What is Urinary Incontinence?
Urinary incontinence is loss of normal control of the bladder and involuntary loss of urine. For many people with urinary incontinence, it is an embarrassing problem that negatively impacts quality of life. There are many causes of urinary incontinence. Effective treatment is available for all types of urinary incontinence, but a comprehensive evaluation is needed prior to initiating therapy.
Urinary incontinence is more common in women than in men. Older women experience urinary incontinence more often than younger women. The probable cause for the higher incidence in women can be attributed to pregnancy and childbirth, menopause and the anatomic structure of the female urinary tract.
Individuals with urge urinary incontinence may experience strong, sudden, urgent and uncontrollable need to urinate, frequent urination and also involuntary loss of urine. (overactive bladder). Women with stress incontinence leak with coughing, sneezing, lifting or other physical activities that place stress on the pelvic floor muscles.
Causes of Urinary incontinence
- Weak pelvic floor muscles
- Problems with the nerves that control urination
- Physiological conditions such as pregnancy, childbirth, weight gain or other conditions that stretch the pelvic floor muscles
- Overactive bladder muscle
- Weak bladder sphincter muscles
- Urinary tract infection
- Urinary retention, incomplete bladder emptying
- Constipation and impaction
- Bladder cancer or bladder stones
- Neurological disorders
Types of Urinary Incontinence
Urinary incontinence can be categorized into five basic types depending on the symptoms:
- Stress Incontinence
- Urge Incontinence
- Overflow Incontinence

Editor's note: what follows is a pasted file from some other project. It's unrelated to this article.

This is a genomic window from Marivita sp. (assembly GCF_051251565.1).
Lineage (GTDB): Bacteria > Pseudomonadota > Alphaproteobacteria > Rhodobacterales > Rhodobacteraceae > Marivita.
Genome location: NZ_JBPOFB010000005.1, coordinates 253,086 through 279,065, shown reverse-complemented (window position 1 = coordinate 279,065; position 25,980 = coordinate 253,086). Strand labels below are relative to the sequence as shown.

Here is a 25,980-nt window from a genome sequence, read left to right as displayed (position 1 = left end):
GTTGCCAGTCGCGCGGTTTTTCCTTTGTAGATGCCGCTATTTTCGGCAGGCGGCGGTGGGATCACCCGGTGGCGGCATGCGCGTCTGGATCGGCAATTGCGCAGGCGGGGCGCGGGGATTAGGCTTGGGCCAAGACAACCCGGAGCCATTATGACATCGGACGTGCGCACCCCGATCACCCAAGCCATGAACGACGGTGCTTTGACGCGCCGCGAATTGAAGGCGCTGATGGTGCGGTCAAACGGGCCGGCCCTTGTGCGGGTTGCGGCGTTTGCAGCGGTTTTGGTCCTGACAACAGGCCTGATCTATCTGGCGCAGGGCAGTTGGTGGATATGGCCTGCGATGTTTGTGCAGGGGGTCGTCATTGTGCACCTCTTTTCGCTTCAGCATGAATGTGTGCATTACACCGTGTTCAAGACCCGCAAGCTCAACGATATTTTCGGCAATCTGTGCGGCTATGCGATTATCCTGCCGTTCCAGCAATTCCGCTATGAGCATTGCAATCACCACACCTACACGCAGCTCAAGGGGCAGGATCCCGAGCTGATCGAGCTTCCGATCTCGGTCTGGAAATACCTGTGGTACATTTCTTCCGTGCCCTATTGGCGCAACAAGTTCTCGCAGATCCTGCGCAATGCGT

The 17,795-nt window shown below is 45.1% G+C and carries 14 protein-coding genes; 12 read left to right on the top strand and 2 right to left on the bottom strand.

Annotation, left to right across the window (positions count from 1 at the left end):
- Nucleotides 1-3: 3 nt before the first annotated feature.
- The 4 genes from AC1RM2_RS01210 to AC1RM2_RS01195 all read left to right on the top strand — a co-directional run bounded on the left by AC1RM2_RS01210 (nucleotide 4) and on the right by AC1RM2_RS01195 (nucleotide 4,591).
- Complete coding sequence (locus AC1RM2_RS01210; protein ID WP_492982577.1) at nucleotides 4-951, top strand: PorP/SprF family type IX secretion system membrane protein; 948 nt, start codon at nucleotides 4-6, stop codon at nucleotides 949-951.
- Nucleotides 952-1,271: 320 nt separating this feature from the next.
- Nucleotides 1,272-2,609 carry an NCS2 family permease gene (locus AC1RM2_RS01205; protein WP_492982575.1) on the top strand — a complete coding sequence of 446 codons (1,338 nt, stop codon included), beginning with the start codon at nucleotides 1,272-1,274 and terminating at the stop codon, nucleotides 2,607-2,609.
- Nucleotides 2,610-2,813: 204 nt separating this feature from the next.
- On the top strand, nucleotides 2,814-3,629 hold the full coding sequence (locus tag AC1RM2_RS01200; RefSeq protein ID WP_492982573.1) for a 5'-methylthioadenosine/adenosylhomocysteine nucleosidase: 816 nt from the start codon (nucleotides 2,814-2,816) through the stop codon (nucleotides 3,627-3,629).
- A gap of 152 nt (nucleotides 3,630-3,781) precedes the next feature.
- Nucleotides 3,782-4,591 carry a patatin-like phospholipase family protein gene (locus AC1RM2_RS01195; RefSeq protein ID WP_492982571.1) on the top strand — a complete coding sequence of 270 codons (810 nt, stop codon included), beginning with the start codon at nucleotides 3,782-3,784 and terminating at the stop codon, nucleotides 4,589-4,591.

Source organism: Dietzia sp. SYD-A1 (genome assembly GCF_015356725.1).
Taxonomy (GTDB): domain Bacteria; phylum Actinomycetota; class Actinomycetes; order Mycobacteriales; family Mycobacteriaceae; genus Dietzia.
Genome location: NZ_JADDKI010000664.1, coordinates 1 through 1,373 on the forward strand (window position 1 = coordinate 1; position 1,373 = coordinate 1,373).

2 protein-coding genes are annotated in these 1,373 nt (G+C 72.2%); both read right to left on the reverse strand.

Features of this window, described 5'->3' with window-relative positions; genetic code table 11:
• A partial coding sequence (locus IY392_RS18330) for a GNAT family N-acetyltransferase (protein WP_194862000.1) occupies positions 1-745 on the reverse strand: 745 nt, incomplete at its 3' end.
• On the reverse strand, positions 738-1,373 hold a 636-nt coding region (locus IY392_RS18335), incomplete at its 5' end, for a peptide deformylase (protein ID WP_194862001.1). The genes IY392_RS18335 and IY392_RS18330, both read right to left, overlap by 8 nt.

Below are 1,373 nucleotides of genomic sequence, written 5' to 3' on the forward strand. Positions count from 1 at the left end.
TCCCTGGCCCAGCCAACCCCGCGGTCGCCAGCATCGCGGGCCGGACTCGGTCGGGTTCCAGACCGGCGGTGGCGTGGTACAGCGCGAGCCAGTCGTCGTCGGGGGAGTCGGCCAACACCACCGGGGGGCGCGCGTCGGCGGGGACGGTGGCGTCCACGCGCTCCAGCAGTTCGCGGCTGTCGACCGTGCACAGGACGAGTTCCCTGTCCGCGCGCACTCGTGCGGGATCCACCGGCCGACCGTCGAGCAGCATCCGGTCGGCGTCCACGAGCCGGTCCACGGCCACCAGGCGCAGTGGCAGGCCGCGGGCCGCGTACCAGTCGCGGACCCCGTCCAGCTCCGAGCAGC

- Functional Incontinence
- Mixed Incontinence
- Stress Incontinence: Leakage of small amounts of urine during physical activity such as coughing, sneezing, lifting heavy objects, and straining, which suddenly increases the pressure within the abdomen.
- Urge Incontinence: Leakage of large amounts of urine with a sense of urgency, before making it to the bathroom, at unexpected times, including during sleep.
- Overflow Incontinence: Uncontrollable leakage of small amounts of urine because of an overdistended or incompletely emptied bladder.
- Functional Incontinence: This refers to urine loss resulting from the inability to get to a toilet.
- Mixed Incontinence: Mixed incontinence is the presence of two or more types of incontinence in an individual. Most commonly, urge and stress incontinence occur together.
Symptoms remain the mainstay of diagnosis and you may be ordered additional tests to identify and confirm the cause for incontinence. These tests include a bladder stress test, urine analysis, urine culture, ultrasound of the bladder, cystoscopy, and multichannel urodynamics.
Treatment for Urinary Incontinence
Treatment depends on the cause and severity of incontinence. Treatment options include medications, injections, vaginal devices and behavioral therapy that include pelvic muscle exercises with or without Physical Therapy, bladder retraining, electrical stimulation, and catheterization. If these conservative treatment measures fail to treat your condition, your physician may recommend surgical procedures such as a suburethral sling or neuromodulation.